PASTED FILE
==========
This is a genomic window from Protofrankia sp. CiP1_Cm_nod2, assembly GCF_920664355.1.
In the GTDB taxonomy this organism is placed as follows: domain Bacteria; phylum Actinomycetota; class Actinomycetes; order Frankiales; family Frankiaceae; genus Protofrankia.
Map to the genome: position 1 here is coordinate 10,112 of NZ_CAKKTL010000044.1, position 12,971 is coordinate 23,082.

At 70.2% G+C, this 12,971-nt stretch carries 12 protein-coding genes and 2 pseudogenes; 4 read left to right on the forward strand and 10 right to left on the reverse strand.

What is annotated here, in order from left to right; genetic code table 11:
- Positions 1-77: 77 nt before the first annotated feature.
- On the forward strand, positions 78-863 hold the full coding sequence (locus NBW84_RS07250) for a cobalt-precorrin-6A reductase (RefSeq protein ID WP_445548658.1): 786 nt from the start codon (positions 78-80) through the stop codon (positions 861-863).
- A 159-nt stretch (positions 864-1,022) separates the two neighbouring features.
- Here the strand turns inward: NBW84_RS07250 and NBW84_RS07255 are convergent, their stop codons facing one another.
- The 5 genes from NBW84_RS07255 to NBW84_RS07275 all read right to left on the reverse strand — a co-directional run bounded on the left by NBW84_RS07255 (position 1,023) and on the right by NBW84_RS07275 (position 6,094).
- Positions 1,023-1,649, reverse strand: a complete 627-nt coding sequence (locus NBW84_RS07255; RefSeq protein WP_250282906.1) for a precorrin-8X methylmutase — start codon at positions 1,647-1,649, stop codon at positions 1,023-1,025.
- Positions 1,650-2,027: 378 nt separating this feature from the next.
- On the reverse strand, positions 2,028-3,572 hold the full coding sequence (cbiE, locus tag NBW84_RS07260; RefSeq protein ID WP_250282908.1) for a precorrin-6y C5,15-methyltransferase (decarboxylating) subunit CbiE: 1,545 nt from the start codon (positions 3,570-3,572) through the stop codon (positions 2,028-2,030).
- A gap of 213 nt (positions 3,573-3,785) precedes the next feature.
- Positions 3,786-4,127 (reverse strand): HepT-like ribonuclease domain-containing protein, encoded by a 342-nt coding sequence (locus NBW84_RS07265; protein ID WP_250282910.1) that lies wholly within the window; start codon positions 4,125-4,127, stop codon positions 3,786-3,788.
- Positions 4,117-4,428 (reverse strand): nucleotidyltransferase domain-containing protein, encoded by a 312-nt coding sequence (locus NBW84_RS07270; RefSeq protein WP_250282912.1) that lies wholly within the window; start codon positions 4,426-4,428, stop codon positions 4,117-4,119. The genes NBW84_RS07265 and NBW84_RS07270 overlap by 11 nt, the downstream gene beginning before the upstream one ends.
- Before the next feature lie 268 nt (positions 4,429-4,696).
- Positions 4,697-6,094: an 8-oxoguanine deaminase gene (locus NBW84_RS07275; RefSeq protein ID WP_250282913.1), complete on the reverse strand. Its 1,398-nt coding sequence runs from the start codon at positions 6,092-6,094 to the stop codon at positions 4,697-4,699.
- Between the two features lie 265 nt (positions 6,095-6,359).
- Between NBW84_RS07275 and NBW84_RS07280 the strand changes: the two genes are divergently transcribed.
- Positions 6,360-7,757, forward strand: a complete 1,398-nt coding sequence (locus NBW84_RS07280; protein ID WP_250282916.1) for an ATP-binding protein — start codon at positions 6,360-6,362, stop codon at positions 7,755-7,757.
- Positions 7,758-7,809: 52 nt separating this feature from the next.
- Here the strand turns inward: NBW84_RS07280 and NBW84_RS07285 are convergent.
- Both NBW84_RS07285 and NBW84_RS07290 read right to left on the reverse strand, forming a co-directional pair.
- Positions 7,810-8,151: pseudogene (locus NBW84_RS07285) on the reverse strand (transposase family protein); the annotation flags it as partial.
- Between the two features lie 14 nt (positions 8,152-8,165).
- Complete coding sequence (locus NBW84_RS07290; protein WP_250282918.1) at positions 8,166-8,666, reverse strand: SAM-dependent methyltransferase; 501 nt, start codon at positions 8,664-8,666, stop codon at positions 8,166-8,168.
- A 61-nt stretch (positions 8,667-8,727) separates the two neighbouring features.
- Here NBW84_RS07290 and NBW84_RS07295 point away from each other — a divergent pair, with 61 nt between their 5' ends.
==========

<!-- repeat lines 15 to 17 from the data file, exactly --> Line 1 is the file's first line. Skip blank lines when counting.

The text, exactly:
- Positions 3,786-4,127 (reverse strand): HepT-like ribonuclease domain-containing protein, encoded by a 342-nt coding sequence (locus NBW84_RS07265; protein ID WP_250282910.1) that lies wholly within the window; start codon positions 4,125-4,127, stop codon positions 3,786-3,788.
- Positions 4,117-4,428 (reverse strand): nucleotidyltransferase domain-containing protein, encoded by a 312-nt coding sequence (locus NBW84_RS07270; RefSeq protein WP_250282912.1) that lies wholly within the window; start codon positions 4,426-4,428, stop codon positions 4,117-4,119. The genes NBW84_RS07265 and NBW84_RS07270 overlap by 11 nt, the downstream gene beginning before the upstream one ends.
- Before the next feature lie 268 nt (positions 4,429-4,696).